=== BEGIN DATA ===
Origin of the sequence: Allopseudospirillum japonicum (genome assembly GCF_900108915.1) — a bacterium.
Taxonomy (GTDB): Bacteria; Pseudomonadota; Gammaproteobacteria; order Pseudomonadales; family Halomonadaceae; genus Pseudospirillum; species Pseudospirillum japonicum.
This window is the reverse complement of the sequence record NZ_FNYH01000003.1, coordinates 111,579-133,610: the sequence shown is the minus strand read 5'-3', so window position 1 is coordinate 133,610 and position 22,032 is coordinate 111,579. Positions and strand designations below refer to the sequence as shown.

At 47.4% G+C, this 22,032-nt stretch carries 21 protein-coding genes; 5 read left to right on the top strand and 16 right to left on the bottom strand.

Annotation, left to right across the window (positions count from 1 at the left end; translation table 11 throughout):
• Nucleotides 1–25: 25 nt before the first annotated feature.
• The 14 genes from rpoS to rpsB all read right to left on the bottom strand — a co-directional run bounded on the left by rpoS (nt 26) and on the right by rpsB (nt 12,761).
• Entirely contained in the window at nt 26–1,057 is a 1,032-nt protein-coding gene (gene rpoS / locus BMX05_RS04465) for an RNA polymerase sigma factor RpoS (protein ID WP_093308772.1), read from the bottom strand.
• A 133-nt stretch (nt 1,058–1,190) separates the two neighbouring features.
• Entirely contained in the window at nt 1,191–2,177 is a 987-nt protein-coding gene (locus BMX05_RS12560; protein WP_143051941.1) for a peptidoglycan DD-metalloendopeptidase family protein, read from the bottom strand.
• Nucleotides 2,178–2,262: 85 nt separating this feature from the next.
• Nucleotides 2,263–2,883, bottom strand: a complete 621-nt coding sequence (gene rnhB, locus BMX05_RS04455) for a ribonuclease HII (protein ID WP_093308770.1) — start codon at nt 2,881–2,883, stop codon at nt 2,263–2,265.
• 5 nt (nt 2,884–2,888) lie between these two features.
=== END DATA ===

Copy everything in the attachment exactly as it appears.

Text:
Origin of the sequence: Allopseudospirillum japonicum (genome assembly GCF_900108915.1) — a bacterium.
Taxonomy (GTDB): Bacteria; Pseudomonadota; Gammaproteobacteria; order Pseudomonadales; family Halomonadaceae; genus Pseudospirillum; species Pseudospirillum japonicum.
This window is the reverse complement of the sequence record NZ_FNYH01000003.1, coordinates 111,579-133,610: the sequence shown is the minus strand read 5'-3', so window position 1 is coordinate 133,610 and position 22,032 is coordinate 111,579. Positions and strand designations below refer to the sequence as shown.

At 47.4% G+C, this 22,032-nt stretch carries 21 protein-coding genes; 5 read left to right on the top strand and 16 right to left on the bottom strand.

Annotation, left to right across the window (positions count from 1 at the left end; translation table 11 throughout):
• Nucleotides 1–25: 25 nt before the first annotated feature.
• The 14 genes from rpoS to rpsB all read right to left on the bottom strand — a co-directional run bounded on the left by rpoS (nt 26) and on the right by rpsB (nt 12,761).
• Entirely contained in the window at nt 26–1,057 is a 1,032-nt protein-coding gene (gene rpoS / locus BMX05_RS04465) for an RNA polymerase sigma factor RpoS (protein ID WP_093308772.1), read from the bottom strand.
• A 133-nt stretch (nt 1,058–1,190) separates the two neighbouring features.
• Entirely contained in the window at nt 1,191–2,177 is a 987-nt protein-coding gene (locus BMX05_RS12560; protein WP_143051941.1) for a peptidoglycan DD-metalloendopeptidase family protein, read from the bottom strand.
• Nucleotides 2,178–2,262: 85 nt separating this feature from the next.
• Nucleotides 2,263–2,883, bottom strand: a complete 621-nt coding sequence (gene rnhB, locus BMX05_RS04455) for a ribonuclease HII (protein ID WP_093308770.1) — start codon at nt 2,881–2,883, stop codon at nt 2,263–2,265.
• 5 nt (nt 2,884–2,888) lie between these two features.